The reality is that very few of us have the luxury of doing just one thing (and doing it well). Some roles require us to be good at many things. We run the risk of becoming a Jack or Jill of All Trades and a Master of None if we don't maintain a sense of focus on what matters. If we find ourselves diluted and feeling like too little butter spread over too much bread, then our entire effort begins to suffer.

If we find ourselves diluted and feeling like too little butter spread over too much bread, then our entire effort begins to suffer.

We run the risk of losing our focus, our dedication to the art of quality.

What is Quality?

What is quality? In its essence, quality can be defined in terms of trust and reliance. To be good at what you do is to genuinely inspire in those who depend on you the feeling that they can trust and rely on you to do what you promise to the level of performance required for the task.

Is quality an art, though?

The measure of quality should be mostly objective. What are the metrics by which your work-product can be measured? We can't avoid a subjective sense for how well someone does their job, that’s human nature, but we still need an objective way to measure it.

We can't avoid a subjective sense for how well someone does their job, that’s human nature, but we still need an objective way to measure it.

The art of quality comes about in your attitude toward achieving it. Striving for excellence is important but not a guarantee it will be achieved. For example, no matter how hard I train or practice, I will never be able to dunk a basketball or play guitar better than Stevie Ray Vaughn. Effort alone won't cut it.

Effort is motion but it must be guided by a clear objective. You don't want to be known for being an "all motion and no direction" person. Conversely, even if you're on the right track, a train will come along and squish you if you just sit there.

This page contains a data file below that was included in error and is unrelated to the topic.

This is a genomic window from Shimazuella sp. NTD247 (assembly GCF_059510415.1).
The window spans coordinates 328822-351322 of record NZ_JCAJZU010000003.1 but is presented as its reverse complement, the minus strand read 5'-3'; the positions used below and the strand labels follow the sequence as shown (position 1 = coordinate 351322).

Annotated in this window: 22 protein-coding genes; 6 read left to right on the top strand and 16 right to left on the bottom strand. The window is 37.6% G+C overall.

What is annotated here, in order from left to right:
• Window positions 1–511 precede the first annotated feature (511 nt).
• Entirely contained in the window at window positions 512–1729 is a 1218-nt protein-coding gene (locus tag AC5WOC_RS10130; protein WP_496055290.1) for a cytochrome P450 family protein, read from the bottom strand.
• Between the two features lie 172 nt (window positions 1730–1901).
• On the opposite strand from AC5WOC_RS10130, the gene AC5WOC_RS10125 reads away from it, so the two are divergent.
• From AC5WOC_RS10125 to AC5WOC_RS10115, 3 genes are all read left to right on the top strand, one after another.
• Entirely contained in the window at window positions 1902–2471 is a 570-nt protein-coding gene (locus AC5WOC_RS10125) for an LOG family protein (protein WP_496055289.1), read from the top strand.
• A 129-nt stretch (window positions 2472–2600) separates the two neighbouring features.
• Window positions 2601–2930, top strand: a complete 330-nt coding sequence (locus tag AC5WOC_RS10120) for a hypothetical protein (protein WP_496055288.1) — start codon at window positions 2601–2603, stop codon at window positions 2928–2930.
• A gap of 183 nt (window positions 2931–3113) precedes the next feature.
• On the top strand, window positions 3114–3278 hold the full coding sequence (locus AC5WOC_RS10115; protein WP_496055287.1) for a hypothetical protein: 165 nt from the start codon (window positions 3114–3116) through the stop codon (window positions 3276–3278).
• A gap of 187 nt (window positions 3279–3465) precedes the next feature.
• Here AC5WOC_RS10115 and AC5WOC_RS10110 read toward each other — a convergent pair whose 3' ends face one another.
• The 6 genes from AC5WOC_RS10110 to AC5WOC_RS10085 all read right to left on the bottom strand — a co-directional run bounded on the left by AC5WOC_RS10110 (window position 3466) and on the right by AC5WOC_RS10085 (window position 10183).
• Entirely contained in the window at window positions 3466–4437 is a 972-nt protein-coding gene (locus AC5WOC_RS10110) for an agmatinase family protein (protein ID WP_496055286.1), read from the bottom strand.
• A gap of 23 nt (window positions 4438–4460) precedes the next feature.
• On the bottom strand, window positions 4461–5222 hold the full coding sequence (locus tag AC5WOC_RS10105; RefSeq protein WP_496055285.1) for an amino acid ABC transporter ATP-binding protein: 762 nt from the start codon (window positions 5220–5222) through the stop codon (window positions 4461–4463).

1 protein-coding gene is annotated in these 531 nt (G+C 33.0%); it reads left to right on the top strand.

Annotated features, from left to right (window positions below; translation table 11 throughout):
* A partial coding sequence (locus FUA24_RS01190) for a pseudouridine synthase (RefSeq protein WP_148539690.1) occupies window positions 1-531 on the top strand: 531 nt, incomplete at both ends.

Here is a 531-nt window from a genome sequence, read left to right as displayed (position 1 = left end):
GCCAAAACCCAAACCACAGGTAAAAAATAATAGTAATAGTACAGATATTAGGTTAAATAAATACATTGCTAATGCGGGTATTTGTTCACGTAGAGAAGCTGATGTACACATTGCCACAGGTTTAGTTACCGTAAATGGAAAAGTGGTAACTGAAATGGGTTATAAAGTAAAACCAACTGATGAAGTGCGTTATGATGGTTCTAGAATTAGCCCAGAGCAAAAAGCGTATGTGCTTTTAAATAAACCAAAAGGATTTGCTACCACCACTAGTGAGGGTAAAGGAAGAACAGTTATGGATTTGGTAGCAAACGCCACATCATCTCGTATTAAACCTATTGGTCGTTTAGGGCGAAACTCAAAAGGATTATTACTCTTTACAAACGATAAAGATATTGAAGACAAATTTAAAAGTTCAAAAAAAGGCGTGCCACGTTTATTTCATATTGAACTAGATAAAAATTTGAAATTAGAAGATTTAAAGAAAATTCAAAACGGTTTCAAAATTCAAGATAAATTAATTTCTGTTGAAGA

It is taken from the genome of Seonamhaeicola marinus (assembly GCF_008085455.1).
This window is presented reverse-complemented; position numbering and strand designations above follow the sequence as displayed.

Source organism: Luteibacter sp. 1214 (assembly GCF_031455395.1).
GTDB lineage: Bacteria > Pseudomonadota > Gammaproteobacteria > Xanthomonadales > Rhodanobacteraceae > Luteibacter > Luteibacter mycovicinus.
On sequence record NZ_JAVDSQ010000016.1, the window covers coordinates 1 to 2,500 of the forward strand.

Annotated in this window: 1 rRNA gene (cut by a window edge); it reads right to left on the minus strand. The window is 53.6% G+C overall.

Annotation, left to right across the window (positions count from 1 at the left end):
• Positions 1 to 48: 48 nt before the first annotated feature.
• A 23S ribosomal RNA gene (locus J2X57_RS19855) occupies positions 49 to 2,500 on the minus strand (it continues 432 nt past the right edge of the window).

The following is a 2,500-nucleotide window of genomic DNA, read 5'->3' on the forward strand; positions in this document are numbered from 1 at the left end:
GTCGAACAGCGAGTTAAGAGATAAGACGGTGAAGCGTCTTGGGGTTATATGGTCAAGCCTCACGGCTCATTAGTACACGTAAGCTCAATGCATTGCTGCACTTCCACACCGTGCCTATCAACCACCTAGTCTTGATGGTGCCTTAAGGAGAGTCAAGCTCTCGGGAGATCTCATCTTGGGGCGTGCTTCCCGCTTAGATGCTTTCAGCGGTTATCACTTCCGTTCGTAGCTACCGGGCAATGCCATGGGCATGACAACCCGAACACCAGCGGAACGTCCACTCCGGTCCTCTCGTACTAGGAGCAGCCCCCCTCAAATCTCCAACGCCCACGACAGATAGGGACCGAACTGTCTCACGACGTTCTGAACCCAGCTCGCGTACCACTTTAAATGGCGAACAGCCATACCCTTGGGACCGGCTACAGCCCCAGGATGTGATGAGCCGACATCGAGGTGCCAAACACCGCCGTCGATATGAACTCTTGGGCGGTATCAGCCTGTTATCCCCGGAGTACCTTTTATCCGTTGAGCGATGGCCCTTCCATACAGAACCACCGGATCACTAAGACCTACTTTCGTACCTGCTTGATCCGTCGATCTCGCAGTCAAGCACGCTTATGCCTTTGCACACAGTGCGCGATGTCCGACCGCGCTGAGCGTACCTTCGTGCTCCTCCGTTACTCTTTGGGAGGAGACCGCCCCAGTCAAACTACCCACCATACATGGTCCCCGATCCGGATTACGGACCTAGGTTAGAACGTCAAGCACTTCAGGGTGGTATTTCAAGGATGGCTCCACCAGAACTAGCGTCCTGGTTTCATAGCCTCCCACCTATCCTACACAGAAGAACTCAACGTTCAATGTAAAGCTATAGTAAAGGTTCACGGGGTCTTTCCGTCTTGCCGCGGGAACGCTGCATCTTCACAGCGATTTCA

Remove what gets in the way or doesn't add value.

The art of quality takes the motion of diligent effort, guided by a clear direction and mission, and moves freely forward uninhibited by what is unimportant. Remove what gets in the way or doesn't add value. This is the focus required to maximize your effort.

Do everything you can to make sure as much of your effort is dedicated to achieving your objective. The closer you can get to moving in a straight line, the less distance you'll have to travel to get from A to B.

If you know what you want to accomplish, move persistently and efficiently toward that goal, and don't dilute your effort with unnecessary goals, you can reach a state of quality.

All this talk about quality makes me look forward to my second cup of coffee. What's in your cup?


[1] Technivorm Moccamaster KB741

[2] Seattle Coffee Gear

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Steve Williamson

Steve Williamson

Innovator/Banker - Dir. Product Development, eRep, Inc.

Steve has a career in information technology, software development, and project management spanning three decades. He is the author of a series of fantasy novels called The Taesian Chronicles (, and when he isn't writing he is an aspiring multi-instrumentalist and composer, a virtual pilot in a home-built flight simulator, and a cyclist.